You have this idea and even when you had to scale back or drop ideas you still had this beautiful perfect version of that game in your head; only now you adjusted it to fit with the new reality. But it's three weeks till deadline and you're looking at a bubbling monstrosity that keeps calling you daddy and everyone around you is cooing about how lovely it is. Are you crazy? Are these people idiots? Will Raid stop it from latching on to your leg?

The answer is: no (even the Raid thing, it's yours now for life).

The truth is, the longer you work with something the easier it is to see it's flaws until that's all you can see. Worst of all, you can see in your head how it should be, but it. Just. Won't. Do. It! 

It's a huge problem that every artist has dealt with, what they produce just can't live up to the platonic ideal in their head and you are no different. And here's the hardest thing to hear: you're probably right about it not being that good, but you're also wrong about how much it sucks.

Right now I'm making a mobile game for kids as my capstone project, that will most likely never be played by anyone under the age of 17. It looks lovely, by all accounts, but I think it's awful.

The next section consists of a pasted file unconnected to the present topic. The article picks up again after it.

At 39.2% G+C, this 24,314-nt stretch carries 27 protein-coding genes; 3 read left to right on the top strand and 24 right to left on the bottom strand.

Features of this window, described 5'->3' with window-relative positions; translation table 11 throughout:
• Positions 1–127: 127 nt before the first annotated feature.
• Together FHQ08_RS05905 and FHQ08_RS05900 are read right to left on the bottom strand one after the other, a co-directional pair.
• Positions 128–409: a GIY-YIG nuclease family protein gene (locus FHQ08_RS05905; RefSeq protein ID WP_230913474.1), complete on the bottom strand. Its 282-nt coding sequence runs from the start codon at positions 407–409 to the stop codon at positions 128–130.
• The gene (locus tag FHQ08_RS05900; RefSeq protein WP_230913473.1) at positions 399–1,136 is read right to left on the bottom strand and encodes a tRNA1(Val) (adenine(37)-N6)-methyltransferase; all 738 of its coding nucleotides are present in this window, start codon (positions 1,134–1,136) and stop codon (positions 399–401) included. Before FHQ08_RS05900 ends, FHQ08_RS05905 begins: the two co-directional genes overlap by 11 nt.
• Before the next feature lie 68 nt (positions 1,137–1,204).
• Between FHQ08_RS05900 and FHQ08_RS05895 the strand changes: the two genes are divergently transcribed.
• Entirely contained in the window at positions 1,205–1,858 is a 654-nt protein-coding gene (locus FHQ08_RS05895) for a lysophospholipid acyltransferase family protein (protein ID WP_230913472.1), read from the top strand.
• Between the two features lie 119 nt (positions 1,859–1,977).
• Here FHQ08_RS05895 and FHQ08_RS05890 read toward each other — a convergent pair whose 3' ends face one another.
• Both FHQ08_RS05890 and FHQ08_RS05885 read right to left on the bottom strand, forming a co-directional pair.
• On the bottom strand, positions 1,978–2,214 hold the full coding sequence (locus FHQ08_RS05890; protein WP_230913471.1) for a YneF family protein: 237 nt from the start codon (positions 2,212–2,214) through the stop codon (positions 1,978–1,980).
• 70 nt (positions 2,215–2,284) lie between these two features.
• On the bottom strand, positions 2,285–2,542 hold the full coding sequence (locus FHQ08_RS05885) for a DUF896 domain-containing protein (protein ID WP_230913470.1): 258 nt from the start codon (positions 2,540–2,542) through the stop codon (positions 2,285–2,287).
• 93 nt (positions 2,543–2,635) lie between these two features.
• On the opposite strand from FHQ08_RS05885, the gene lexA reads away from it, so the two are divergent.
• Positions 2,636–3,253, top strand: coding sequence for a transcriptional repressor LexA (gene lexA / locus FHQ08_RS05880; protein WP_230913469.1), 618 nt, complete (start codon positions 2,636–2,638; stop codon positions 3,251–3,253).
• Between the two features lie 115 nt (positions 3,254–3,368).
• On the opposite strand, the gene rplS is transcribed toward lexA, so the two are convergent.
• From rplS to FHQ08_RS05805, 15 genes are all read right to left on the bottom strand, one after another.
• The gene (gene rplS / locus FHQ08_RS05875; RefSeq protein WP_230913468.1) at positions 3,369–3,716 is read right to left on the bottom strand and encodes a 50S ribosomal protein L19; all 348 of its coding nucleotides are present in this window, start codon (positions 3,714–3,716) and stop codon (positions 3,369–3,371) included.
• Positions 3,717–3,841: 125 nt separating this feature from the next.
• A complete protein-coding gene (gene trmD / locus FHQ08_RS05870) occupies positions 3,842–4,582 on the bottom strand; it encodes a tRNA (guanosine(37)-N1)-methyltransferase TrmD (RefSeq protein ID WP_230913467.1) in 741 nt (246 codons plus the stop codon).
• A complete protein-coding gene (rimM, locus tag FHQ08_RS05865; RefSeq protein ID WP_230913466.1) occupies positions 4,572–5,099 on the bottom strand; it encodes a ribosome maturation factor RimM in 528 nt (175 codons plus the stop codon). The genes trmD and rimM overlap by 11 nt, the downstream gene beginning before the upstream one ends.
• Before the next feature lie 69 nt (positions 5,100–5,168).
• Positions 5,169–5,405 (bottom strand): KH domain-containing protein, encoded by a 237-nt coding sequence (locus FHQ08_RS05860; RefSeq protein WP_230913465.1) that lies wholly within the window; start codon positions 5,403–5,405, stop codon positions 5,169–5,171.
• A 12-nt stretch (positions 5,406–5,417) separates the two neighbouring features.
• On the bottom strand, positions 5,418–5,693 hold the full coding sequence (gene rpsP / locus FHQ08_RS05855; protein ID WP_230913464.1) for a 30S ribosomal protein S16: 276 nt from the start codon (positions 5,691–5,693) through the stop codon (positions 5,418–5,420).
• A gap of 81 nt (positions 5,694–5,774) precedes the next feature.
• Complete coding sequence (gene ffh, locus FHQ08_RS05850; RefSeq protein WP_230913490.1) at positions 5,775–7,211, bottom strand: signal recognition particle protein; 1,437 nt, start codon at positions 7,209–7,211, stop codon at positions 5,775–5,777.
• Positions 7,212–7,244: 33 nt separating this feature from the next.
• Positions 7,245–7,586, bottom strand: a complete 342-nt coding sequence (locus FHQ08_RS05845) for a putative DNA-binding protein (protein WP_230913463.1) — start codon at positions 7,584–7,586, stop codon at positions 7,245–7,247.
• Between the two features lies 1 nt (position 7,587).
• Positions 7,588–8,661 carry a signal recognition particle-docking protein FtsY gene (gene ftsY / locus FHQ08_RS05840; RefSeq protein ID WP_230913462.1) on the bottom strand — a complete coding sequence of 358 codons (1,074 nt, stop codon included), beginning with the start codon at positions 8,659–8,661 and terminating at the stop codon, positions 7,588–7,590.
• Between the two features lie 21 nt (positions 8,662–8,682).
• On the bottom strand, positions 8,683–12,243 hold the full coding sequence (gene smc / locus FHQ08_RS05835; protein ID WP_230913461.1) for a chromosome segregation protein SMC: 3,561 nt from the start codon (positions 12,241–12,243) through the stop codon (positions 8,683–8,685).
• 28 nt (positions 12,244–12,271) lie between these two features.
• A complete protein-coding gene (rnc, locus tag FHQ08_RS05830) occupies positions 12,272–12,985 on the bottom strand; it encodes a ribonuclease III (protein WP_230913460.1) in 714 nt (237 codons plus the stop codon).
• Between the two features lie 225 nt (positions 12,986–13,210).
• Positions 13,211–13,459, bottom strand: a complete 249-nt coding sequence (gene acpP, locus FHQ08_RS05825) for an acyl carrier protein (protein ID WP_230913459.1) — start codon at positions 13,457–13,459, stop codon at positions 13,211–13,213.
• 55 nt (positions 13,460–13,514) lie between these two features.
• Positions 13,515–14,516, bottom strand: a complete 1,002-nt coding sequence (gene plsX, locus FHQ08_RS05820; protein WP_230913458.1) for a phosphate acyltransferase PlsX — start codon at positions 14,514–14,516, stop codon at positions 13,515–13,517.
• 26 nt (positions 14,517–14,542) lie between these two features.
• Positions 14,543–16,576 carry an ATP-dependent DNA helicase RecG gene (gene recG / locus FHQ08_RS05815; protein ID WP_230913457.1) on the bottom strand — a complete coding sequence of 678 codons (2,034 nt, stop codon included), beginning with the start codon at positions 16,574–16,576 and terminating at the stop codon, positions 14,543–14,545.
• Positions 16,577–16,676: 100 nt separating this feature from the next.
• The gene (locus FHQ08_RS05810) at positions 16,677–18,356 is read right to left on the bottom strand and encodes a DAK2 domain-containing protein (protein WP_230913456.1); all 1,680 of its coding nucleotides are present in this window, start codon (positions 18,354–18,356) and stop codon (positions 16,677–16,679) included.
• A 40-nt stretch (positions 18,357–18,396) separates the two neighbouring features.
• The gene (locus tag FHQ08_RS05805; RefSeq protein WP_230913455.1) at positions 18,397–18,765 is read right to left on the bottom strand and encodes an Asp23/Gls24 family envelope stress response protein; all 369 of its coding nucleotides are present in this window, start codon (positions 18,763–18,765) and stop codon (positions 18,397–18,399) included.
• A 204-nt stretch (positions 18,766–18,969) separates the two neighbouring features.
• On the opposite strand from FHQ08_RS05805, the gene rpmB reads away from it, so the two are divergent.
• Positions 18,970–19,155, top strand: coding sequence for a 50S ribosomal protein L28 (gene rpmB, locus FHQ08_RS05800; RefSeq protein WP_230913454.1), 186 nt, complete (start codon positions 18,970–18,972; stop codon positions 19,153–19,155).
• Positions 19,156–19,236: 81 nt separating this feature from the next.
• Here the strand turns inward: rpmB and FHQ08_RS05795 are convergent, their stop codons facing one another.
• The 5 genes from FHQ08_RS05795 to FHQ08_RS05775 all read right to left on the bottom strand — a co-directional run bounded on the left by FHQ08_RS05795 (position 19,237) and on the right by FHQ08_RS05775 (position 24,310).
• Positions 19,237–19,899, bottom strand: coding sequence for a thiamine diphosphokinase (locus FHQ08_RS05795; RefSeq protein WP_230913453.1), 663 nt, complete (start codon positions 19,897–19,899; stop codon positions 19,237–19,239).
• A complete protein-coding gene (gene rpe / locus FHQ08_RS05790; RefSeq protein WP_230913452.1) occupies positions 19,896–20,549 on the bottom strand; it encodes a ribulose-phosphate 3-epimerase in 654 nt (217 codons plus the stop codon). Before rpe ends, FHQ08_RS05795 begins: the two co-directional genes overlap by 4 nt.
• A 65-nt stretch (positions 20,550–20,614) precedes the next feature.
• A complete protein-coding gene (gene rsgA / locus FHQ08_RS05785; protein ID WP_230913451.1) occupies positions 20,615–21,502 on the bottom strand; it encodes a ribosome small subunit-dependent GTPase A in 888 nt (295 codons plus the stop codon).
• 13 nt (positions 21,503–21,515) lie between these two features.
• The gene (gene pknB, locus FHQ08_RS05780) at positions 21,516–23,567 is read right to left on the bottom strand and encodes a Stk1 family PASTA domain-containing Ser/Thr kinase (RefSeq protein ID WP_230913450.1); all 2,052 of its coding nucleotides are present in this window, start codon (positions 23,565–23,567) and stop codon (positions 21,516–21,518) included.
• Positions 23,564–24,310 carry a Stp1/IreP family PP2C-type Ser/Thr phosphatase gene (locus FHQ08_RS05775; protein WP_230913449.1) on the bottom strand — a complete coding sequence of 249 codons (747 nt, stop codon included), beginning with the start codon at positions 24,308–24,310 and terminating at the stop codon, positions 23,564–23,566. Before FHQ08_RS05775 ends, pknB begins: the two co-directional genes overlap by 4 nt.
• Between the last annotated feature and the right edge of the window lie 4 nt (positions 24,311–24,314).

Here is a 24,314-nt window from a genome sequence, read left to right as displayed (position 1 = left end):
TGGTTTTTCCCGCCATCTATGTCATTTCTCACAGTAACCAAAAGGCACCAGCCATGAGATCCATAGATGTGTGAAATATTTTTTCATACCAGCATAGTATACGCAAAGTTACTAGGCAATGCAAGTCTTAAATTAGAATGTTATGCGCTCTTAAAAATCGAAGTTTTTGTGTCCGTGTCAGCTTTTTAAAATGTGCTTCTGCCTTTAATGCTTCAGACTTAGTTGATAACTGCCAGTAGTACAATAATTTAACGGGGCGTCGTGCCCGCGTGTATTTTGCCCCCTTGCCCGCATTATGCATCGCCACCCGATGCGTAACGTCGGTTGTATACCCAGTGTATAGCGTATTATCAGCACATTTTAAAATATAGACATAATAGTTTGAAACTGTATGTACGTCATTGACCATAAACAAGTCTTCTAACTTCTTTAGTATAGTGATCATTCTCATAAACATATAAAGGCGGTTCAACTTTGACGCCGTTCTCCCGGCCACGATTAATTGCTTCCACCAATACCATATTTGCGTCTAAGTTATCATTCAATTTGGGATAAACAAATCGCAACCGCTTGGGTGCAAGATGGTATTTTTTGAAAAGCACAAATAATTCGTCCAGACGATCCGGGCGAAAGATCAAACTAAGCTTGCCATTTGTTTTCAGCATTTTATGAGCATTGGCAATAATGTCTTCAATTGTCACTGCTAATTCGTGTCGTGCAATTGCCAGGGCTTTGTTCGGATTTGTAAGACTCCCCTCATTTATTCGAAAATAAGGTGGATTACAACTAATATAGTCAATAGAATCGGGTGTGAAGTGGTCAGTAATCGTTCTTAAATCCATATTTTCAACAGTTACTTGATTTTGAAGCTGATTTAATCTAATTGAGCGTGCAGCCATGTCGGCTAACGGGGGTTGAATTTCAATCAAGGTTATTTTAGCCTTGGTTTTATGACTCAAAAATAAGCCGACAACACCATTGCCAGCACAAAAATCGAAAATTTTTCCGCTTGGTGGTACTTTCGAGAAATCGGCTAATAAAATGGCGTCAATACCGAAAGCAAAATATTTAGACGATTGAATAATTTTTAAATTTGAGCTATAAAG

It does have very real problems (interaction, the touch code, sign posting, obvious win scenarios) that I doubt we're going to be able to fix in two weeks.

So what do you do? Well, you do whatever you can and know that you might fail (but that's not a bad thing).

I listed four problems and though we can't fix them all we can do our damnedest to do what we can in the little time we have left because even if it ends up being the hot mess I'm sure it is; I can find the big things that interfere with player experience and fix some of that. But it's never going to live up to the ideal version in my mind and that is okay.

Because, everyone knows this is just a student project and no one expects AAA level stuff. Still feeling bad? Go check out ThatGameCompany's student project: Cloud.

Is it what you expected, knowing their current stuff?

You're probably even thinking to yourself: "My game is better than that."

But that's not the point; the point is: if that is an award winning student game, then you have just as much a chance.